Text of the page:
I went to the bookstore to buy a book I’d read about. I was anxious to get it, but not for the obvious reasons. Although this book has been awarded a Pulitzer Prize and is a National Book Critics Award Winner, I wanted to read it because the author has written an entire chapter in the form of PowerPoint slides. 76 pages’ worth. And since I work with PowerPoint in business applications, this was a new and exciting concept for me!
A Visit From the Goon Squad, by Jennifer Egan, is comprisedof 13 chapters, each narrated by a different character and each narrative varying from the 1st to the 2nd to the 3rd person. The book is a journey around time, written in a non-continuous timeline, and all the narrators are somehow connected by their involvement in the music industry. The structure of the book, as the author explains, “is like a record album; it consists of 13 small parts that are very different from each other in tone and feeling, but they all fit together in one big story.”
“Great Rock and Roll Pauses”, the PowerPoint Chapter
The PowerPoint chapter is narrated by a 12-year-old girl who lives in the near future and is keeping a journal in slide form. She writes about her family, especially her brother, who has a kind of obsession with the pauses in Rock-and-Roll songs. This chapter is the apex of the mix of languages and formats in the book. Egan challenges the word-by-word narrative of the rest of the book by using PowerPoint slides for Chapter 12, and she explains that her main reason for doing so is to let her “show these pauses in a visual way that would have been impossible in conventional fiction.”
As a result, the chapter is a very good application of the most important concept of a good presentation: to succinctly use information and visuals to enhance understanding. Whether in a novel or a conference room, a PowerPoint slide show is all about how something is said, but, also, and just as important, what is not said.
1 – The slide below would need a complex narrative to convey the meaning if there were no visual; and it probably wouldn’t be anywhere near as powerful:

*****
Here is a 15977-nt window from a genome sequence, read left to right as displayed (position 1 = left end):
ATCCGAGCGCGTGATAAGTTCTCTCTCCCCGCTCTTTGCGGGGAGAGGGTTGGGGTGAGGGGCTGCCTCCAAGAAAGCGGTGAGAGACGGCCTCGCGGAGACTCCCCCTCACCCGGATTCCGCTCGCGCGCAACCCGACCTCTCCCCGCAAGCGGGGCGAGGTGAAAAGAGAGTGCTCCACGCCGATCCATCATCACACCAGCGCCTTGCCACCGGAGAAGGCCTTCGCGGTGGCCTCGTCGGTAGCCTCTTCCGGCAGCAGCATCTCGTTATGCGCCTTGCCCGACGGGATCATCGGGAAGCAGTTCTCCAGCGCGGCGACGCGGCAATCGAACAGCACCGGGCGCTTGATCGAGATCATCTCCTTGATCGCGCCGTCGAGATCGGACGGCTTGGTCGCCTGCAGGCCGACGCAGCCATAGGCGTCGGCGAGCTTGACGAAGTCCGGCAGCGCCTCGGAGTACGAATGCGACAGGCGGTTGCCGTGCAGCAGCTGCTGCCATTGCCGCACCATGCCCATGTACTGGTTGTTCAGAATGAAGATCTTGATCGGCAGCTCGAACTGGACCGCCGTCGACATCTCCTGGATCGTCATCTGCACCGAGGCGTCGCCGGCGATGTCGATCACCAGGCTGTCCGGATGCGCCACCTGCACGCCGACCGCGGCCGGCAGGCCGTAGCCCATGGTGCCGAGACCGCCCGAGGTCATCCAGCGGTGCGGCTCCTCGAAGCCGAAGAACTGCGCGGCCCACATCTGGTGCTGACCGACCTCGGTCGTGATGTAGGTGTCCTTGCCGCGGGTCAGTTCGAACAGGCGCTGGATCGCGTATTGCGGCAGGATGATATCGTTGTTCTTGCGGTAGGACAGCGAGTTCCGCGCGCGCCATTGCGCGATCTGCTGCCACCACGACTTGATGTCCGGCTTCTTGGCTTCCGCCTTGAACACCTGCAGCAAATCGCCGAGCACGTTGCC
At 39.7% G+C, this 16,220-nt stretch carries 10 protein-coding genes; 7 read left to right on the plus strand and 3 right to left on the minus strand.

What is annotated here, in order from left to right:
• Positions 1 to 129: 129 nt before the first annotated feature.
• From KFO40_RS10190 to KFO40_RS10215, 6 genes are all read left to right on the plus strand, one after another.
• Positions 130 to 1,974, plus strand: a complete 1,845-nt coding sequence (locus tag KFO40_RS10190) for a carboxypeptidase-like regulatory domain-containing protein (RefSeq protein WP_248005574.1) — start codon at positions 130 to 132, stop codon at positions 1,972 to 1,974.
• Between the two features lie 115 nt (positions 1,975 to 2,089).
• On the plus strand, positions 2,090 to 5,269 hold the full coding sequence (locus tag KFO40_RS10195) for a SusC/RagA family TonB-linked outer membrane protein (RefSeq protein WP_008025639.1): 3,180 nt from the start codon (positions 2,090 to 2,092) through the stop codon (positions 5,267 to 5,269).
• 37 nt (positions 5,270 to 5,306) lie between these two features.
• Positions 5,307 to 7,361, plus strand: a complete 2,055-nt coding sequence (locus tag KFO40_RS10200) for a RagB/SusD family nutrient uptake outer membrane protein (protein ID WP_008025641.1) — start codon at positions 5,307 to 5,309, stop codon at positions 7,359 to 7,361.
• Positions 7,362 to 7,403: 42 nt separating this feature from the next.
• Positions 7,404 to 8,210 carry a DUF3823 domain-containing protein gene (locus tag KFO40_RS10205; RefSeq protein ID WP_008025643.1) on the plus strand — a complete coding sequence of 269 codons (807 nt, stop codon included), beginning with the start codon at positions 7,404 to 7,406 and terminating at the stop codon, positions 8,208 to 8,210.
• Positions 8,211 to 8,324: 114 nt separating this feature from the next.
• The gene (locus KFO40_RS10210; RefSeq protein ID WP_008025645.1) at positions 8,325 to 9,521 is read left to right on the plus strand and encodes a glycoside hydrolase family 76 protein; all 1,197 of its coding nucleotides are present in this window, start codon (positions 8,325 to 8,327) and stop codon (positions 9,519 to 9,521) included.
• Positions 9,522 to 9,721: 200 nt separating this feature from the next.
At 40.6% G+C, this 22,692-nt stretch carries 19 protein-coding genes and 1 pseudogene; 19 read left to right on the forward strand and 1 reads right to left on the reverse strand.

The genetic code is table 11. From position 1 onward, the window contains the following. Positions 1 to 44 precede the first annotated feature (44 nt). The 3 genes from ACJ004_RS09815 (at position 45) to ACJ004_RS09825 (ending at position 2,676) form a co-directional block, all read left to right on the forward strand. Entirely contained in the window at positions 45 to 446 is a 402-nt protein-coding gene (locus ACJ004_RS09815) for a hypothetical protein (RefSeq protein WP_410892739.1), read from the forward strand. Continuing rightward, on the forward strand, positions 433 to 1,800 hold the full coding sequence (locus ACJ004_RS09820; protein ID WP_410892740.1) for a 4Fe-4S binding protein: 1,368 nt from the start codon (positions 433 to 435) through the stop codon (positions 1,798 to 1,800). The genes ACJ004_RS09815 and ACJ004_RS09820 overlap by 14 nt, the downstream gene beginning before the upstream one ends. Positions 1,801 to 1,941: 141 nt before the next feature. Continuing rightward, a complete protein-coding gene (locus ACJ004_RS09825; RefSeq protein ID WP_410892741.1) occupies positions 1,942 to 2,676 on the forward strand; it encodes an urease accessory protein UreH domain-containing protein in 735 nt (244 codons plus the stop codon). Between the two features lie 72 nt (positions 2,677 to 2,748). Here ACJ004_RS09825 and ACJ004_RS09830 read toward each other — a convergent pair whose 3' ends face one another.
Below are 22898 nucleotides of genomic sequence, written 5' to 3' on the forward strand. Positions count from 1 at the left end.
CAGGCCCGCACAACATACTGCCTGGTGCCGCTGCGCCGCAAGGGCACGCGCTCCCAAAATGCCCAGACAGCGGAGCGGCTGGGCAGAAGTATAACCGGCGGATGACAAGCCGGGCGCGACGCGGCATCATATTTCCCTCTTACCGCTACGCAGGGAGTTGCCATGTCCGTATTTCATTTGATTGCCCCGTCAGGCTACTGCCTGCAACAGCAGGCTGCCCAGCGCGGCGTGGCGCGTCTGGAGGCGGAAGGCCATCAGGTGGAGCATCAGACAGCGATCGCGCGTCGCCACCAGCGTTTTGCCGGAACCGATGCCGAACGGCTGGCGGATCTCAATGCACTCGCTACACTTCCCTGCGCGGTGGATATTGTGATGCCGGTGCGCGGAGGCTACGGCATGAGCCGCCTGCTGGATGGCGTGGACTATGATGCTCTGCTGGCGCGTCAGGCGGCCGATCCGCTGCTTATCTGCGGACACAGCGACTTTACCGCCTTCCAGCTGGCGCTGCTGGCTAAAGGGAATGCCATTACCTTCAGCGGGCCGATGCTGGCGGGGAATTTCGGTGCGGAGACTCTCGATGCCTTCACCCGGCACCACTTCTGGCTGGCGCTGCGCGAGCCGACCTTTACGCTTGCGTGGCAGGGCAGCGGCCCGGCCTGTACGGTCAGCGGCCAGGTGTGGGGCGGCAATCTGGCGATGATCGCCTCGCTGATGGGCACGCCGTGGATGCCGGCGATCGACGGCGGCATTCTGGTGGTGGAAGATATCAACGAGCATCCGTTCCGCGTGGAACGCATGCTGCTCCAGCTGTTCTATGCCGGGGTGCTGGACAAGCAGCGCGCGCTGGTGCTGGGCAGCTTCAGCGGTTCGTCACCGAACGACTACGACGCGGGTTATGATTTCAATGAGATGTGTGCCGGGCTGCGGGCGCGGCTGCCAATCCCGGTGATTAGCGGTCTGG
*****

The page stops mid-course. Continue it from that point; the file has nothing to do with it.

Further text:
2 – Whereas the slide below is all about what’s NOT written on the slide:
– There’s nothing to contest the fact that Dad is working. He’s working. Period.
– It’s a big deal that Dad is working. (It has its own slide.)
– Dad isn’t home. There isn’t much (or not much is known) to say about Dad’s work.
3 – Both slides below are examples of how powerful a visual can be, even if it’s graphically simple, to help an audience to imagine a scene and a mood.
Facts in parallel:
The trigger, the flow of ideas and the consequence:
PowerPoint as a Medium
The PowerPoint presentation has gained such importance that today it’s much more than a tool. It’s become a very strong communication medium.
In an interview she gave for Amazon’s book blog, Jennifer Egan explains the reason she devoted an entire chapter to PowerPoint slides (full interview here):
“I knew I wanted to write in PowerPoint ever since 2008 when I read in The New York Times that a PowerPoint presentation had been largely responsible for the turnaround in the Obama campaign. Sort of the re-calibration of that strategy and narrative, as they say. So I was really interested that it was branded, right in the paper. It was called a “POWERPOINT.” That really struck me. I thought: ‘They didn’t say a paper, they didn’t say a memo, they called it a POWERPOINT. capitalized. Ok, this has become a genre; this is an actual genre of representation and communication, so it can work for fiction.”
So now, here is Egan’s wonderful “Great Rock and Roll Pauses” chapter with its PowerPoint format:
(If you can bear the curiosity of not watching the slide show right now, I recommend reading the book first! But if you just can’t wait, well, go ahead and enjoy Alison Blake’s slides!)